Black Nazarene

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The Black Nazarene is paraded in procession every January 9.

The Black Nazarene is a life-sized, dark-skinned statue of Jesus Christ, which was carved by an Aztec carpenter. A priest bought the statue in Mexico during the time of the Galleon Trade. The image is now enshrined in the minor basilica in Quiapo, Manila Friday is when devotees go to the church to pay homage. The Feast of the Black Nazarene, celebrated every year on January 9, is one of the largest and most popular religious festivals in the Philippines.



The statue was brought to Manila by the first group of Augustinian Recollect friars on 31 May 1606.<ref>Black Nazarene image 400 years in Manila on Wednesday GMA News.</ref> The image was enshrined at the first Recollect church in Bagumbayan (now part of the Rizal Park), which was inaugurated on 10 September 1606 and placed under the patronage of Saint John the Baptist.

In 1608, the second bigger Recollect church dedicated to San Nicolas de Tolentino (Saint Nicholas of Tolentine) was completed inside Intramuros, and the image of Nuestro Padre Jesús Nazareno was transferred there. The Recollect Fathers then vigorously promoted devotion to the Suffering of Our Lord represented by the image such that after fifteen short years, the Cofradia de Jesús Nazareno was established on 21 April 21. The confraternity obtained the Papal approval on 20 April 1650 from His Holiness Pope Innocent X.

Sometime in 1787, the Archbishop of Manila, Basilio Sancho de Santas Junta y Rufina, ordered the transfer of the image of the Nazareno to the church in Quiapo, again placed under the patronage of Saint John the Baptist.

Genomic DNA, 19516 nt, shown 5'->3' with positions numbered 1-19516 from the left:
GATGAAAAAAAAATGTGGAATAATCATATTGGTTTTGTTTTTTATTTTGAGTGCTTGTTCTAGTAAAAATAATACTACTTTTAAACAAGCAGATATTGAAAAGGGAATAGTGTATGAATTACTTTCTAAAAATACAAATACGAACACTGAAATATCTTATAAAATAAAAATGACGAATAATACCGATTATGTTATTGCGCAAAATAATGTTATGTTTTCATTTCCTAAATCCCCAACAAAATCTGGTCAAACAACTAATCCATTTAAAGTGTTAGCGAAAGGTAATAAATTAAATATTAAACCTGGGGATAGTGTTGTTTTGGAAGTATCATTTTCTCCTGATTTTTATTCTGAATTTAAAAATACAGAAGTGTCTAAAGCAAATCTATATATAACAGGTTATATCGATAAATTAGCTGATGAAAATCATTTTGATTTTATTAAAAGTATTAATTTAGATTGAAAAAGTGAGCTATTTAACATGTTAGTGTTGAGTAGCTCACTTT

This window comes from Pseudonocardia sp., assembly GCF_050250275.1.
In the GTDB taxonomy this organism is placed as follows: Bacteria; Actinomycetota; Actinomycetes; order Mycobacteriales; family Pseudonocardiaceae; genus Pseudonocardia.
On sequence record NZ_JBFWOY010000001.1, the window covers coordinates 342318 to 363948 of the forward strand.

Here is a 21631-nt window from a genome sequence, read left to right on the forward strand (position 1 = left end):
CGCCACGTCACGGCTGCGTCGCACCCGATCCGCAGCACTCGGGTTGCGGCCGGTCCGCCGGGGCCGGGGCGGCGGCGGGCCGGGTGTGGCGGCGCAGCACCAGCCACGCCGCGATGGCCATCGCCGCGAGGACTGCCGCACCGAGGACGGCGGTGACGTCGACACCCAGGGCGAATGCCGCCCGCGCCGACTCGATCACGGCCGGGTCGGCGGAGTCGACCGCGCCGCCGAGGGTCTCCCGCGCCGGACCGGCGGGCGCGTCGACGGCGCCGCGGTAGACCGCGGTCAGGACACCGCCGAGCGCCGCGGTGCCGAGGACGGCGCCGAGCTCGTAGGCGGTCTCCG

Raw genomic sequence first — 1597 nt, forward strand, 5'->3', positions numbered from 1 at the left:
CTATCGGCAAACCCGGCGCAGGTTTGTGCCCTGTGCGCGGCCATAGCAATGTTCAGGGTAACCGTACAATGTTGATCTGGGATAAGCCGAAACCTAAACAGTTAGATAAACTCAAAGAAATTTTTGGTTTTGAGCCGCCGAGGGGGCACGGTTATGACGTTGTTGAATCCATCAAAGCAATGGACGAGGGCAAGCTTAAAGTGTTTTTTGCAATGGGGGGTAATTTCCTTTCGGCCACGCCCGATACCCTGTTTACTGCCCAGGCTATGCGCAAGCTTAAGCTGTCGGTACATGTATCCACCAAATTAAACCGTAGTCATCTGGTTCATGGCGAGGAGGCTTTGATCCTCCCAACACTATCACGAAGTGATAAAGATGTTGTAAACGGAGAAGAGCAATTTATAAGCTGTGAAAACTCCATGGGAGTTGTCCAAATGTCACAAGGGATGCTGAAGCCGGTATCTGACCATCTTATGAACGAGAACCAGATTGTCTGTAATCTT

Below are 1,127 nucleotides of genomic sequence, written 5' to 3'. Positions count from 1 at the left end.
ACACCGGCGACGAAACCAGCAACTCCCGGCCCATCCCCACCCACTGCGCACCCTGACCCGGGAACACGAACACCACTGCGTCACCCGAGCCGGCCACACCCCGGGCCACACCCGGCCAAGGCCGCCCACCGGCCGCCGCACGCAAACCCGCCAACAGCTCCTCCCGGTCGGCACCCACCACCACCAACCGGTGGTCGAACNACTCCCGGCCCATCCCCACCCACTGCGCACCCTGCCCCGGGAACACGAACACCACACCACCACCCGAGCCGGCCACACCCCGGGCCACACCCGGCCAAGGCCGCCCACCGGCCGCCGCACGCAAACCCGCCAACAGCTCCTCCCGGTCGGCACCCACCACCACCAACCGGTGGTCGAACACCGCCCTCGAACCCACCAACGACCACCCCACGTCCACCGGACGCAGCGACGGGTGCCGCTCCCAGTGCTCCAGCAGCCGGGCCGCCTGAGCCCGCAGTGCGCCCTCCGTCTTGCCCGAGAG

The image survived the great fires that destroyed Quiapo Church in 1791 and 1929, as well as the great earthquakes of 1645 and 1863, and the destructive bombing of Manila in 1945 during World War II.

In 1998, however, a replica of the original Black Nazarene was first paraded due to the repeated damages inflicted on the statue. Today, the head and the cross stays on the Altar Mayor of the Minor Basilica, and the original body image of the Black Nazarene is used in the processions. Other, even smaller replica can be found in other churches.


The devotion to Nuestro Padre Jesús Nazareno has attracted a huge following. Its initial popularity in the northern and southern provinces of Luzon spread over time throughout the country.

The uniquely Filipino devotion to the Black Nazarene merited the sanction and encouragement of two popes: Innocent X in 1650, with a Papal Bull canonically establishing the Cofradia de Jesús Nazareno; and Pius VII in the 19th century, by granting indulgence to those who piously pray before the image of the Black Nazarene of Quiapo.

Today, despite the rough-and-tumble that usually accompanies the thrice-yearly procession of the image, the Filipino people's devotion to God in the special appellation of Nuestro Padre Jesús Nazareno continues to flourish and shows no sign of waning--death, wounds, bodily pains and physical discomfort notwithstanding.